The outcome wasn’t in doubt for long after the Warriors broke from an 11-11 tie with a 13-point flurry. Thompson contributed a pair of 3-pointers and Durant a three-point play to the early runaway.

The Warriors extended the lead to 15 in the second quarter and 20 in the third en route to a ninth consecutive home win this season against Eastern Conference competition.

All 13 Warriors scored, including newcomer Briante Weber, who not only dropped in a hoop but also participated in a late runaway.

“I loved the way we finished the game,” Kerr said. “We had the upper hand in talent with their injuries. We just had to stick with it.”

Thompson, who made his 400th career start, finished 10 of 18 from the field and 6 of 9 on 3-pointers, helping the Warriors go 15 of 28 from beyond the arc.

Green made five of his six 3-point attempts.

Stephen Curry had one of the 3-pointers but saw his streak of consecutive games with 20 or more points end at 16. He finished with 13 points in just 28 minutes.

The Bulls, meanwhile, missed 20 of their 24 3-point attempts.

Taj Gibson supported frontcourt mate Lopez with 15 points and nine rebounds for the Bulls, who fell to 2-2 on their six-game trip.

“Golden State … when they lost (to Sacramento) and had some time to recover and regroup, it’s a tough team to play against,” Bulls coach Fred Hoiberg said. “Especially when there’s some controversy (the Durant-Green dispute) that sounds like it was mostly (baloney).”

Backup Rajon Rondo had a game-high eight assists to go with 12 points and six rebounds for Chicago, which shot just 40.2 percent from the field.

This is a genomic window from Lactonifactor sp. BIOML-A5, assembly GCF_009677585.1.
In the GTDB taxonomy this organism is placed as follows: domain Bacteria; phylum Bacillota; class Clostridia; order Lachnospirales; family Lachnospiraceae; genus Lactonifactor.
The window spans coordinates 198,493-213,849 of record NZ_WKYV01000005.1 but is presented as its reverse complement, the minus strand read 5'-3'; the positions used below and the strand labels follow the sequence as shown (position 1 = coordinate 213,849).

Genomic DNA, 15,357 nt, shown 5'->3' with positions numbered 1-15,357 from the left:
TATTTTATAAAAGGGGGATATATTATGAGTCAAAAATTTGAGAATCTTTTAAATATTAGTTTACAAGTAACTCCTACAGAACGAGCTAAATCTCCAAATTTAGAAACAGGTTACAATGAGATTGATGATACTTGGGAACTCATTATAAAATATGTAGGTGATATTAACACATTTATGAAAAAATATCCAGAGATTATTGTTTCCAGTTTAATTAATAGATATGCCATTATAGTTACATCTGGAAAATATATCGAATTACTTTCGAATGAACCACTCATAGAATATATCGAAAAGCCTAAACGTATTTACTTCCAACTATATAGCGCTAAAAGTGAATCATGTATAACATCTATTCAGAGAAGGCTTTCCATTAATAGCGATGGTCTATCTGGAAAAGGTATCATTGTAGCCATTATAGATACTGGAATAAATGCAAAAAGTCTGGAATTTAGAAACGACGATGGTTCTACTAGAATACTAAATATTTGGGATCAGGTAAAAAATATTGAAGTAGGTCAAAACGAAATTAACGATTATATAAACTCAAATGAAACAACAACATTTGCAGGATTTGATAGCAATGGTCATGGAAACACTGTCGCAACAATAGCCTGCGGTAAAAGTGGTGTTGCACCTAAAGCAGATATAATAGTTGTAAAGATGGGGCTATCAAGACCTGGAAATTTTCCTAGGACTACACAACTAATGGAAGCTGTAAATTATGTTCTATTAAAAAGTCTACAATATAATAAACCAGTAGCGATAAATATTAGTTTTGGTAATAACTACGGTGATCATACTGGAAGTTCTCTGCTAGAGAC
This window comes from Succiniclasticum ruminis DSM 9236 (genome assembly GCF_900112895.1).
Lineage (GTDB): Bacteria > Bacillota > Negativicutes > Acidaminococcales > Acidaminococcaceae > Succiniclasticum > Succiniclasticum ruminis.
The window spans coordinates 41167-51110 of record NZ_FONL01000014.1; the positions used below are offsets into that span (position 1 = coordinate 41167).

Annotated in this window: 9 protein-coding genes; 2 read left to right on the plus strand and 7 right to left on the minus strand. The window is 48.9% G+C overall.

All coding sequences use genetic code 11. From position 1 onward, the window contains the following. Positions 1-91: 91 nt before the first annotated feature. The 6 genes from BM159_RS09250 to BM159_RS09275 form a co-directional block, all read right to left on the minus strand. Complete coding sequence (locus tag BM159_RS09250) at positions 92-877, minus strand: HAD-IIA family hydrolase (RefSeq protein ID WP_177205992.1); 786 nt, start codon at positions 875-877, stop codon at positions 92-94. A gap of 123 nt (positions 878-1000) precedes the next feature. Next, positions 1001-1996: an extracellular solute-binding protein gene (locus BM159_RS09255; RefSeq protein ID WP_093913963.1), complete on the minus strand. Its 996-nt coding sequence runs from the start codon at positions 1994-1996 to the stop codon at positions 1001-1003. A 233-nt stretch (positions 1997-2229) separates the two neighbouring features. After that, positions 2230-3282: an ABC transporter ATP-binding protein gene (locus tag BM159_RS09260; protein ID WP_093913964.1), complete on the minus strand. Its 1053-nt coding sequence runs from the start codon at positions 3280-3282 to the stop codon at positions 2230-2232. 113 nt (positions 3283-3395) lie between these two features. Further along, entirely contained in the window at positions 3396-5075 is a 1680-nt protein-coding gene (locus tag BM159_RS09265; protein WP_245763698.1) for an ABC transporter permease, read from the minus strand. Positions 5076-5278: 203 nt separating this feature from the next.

The Warriors made 55.8 percent of their shots overall and totaled 37 assists on 48 hoops.

NOTES: Warriors SG Klay Thompson not only had lost on his birthday twice previously in his NBA career, but he averaged only 13.0 points in those games. … The Warriors’ next two games are Friday at Memphis, which has beaten Golden State twice already this season, and Saturday at Oklahoma City in SF Kevin Durant’s return. … The Bulls finish of their six-game trip at Phoenix on Friday and at Minnesota on Sunday. … Bulls SF Jimmy Butler (bruised heel) reported continuing pain during Wednesday’s shootaround, making him doubtful to return Friday. … The Bulls expect to get SG Dwyane Wade (upper respiratory infection) back for the Phoenix game.

Miller: History against Atlanta Falcons' return to Super Bowl

The Atlanta Falcons were one of the youngest teams to reach the Super Bowl, nearly won it but lost to an all-time great performance by an all-time great quarterback, and, you might think, left Houston well-positioned to make another championship run in 2017.

Don’t count on it.

History tells us it has become increasingly difficult for teams to make that second climb up the mountain after losing the Super Bowl. It was not always that way; in fact, in the early years of the NFL’s Roman numeral game, losers routinely came back to win soon after, sometimes the next year. Now, however, in an era of more intense pressure and scrutiny, it rarely happens.

Ernie Accorsi, a retired general manager who led the New York Giants to the Super Bowl and the old Cleveland Browns to the precipice, once explained the difference between then and now. Basically, it comes down to the scrutiny teams undergo when they lose.

Years ago, he said, a team would lose a big game, would get on its plane and come back home and perhaps a couple of local writers or broadcasters would ask a few questions and then move on.

Now, however, every game is magnified, every question seemingly is loaded with nuance, and the attention is much greater. In the case of the Falcons, perhaps even moreso because of their carelessness trying to protect a huge lead, with a coach who only two years earlier experienced what can happen against the New England Patriots if you’re not careful.

Yes, as much as Kyle Shanahan can be faulted for the play-calling that led to sacks that kept the Falcons from clinching the game, it was incumbent on coach Dan Quinn to tell Shanahan to tone it down late in the third and in the fourth quarter. That’s the head coach’s job. Especially a head coach who saw what happened to his own team 104 weeks earlier, when he was with a Seattle team that threw a pass it should not have thrown instead of handing the ball to Marshawn Lynch at the goal line.